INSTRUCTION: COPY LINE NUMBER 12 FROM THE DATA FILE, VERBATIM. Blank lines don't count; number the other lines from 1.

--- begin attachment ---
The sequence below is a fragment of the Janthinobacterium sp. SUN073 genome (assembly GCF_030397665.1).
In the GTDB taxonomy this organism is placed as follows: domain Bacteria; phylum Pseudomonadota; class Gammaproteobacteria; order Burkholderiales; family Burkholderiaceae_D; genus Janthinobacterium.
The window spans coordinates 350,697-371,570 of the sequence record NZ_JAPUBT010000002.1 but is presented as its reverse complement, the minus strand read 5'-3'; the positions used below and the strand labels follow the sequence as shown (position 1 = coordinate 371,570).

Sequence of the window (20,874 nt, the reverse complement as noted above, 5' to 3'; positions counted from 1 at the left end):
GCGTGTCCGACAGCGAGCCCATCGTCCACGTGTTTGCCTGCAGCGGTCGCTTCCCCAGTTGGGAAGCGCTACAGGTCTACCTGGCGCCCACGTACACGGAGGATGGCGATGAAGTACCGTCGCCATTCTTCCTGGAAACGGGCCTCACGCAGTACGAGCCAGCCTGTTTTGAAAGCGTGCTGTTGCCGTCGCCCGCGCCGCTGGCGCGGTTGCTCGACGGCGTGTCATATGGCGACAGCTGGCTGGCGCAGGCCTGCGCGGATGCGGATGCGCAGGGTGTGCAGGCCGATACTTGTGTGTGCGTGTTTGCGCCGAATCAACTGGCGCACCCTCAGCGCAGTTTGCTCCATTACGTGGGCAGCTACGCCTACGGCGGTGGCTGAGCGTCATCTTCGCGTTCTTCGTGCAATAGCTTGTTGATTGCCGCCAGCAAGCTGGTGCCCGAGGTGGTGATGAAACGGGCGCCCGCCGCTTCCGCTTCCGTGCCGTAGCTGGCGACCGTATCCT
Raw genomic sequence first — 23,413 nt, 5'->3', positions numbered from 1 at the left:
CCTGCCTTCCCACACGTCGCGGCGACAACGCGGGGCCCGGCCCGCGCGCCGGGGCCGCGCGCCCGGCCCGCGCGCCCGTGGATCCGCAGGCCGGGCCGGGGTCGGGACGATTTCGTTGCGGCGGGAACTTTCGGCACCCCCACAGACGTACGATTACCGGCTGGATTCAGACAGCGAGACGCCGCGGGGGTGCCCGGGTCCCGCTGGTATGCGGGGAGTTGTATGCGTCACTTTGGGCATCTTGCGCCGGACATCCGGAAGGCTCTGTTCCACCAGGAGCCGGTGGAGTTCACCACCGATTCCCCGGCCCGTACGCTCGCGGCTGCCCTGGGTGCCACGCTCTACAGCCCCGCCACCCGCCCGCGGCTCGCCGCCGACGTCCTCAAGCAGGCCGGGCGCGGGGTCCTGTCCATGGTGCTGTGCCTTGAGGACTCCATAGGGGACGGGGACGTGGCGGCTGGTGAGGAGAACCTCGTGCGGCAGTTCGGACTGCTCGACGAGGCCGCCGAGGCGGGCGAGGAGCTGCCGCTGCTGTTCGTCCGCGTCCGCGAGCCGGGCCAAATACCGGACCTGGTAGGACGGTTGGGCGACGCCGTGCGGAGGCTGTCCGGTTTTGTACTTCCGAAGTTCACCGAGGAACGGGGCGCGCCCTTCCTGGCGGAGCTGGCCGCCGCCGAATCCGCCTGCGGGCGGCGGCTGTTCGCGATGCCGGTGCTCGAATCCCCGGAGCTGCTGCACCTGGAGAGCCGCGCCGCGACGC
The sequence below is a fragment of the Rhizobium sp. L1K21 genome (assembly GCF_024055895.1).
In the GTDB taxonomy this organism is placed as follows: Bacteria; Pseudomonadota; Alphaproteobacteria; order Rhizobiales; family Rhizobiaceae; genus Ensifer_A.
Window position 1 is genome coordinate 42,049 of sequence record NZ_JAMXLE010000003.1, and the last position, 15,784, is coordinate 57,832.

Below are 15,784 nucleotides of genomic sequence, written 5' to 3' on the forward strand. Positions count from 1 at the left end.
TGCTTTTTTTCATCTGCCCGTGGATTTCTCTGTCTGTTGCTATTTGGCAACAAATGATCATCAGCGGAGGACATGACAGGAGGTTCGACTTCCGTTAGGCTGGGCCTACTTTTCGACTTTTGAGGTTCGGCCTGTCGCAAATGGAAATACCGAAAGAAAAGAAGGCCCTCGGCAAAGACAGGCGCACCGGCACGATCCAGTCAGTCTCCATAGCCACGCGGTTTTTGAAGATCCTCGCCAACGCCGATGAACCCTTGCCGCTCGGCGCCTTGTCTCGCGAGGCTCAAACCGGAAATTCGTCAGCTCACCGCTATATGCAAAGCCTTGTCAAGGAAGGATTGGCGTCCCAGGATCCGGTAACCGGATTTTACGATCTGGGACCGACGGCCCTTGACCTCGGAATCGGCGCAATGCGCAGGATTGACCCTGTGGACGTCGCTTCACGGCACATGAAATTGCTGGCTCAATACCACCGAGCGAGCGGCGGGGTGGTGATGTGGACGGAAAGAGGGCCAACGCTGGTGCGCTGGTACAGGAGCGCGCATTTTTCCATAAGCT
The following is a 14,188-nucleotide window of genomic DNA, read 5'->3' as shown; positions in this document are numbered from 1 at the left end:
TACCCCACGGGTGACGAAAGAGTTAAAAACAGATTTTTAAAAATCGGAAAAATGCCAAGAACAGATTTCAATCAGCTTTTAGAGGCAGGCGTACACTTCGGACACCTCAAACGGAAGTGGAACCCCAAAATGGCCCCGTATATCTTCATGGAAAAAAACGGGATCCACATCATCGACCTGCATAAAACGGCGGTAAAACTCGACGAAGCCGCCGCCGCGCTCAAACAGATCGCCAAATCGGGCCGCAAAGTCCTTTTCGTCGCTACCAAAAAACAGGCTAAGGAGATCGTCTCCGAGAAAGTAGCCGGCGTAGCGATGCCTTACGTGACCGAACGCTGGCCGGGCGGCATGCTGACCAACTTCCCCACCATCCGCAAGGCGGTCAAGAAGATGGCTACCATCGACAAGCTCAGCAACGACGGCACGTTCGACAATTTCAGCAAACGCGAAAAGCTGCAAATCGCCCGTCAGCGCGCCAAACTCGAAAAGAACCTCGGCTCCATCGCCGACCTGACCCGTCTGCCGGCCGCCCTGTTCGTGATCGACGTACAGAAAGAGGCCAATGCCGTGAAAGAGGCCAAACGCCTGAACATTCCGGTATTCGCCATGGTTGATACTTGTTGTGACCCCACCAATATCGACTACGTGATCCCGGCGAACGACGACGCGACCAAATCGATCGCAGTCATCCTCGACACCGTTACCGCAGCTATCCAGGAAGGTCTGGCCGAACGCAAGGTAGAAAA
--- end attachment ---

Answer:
TGCTTTTTTTCATCTGCCCGTGGATTTCTCTGTCTGTTGCTATTTGGCAACAAATGATCATCAGCGGAGGACATGACAGGAGGTTCGACTTCCGTTAGGCTGGGCCTACTTTTCGACTTTTGAGGTTCGGCCTGTCGCAAATGGAAATACCGAAAGAAAAGAAGGCCCTCGGCAAAGACAGGCGCACCGGCACGATCCAGTCAGTCTCCATAGCCACGCGGTTTTTGAAGATCCTCGCCAACGCCGATGAACCCTTGCCGCTCGGCGCCTTGTCTCGCGAGGCTCAAACCGGAAATTCGTCAGCTCACCGCTATATGCAAAGCCTTGTCAAGGAAGGATTGGCGTCCCAGGATCCGGTAACCGGATTTTACGATCTGGGACCGACGGCCCTTGACCTCGGAATCGGCGCAATGCGCAGGATTGACCCTGTGGACGTCGCTTCACGGCACATGAAATTGCTGGCTCAATACCACCGAGCGAGCGGCGGGGTGGTGATGTGGACGGAAAGAGGGCCAACGCTGGTGCGCTGGTACAGGAGCGCGCATTTTTCCATAAGCT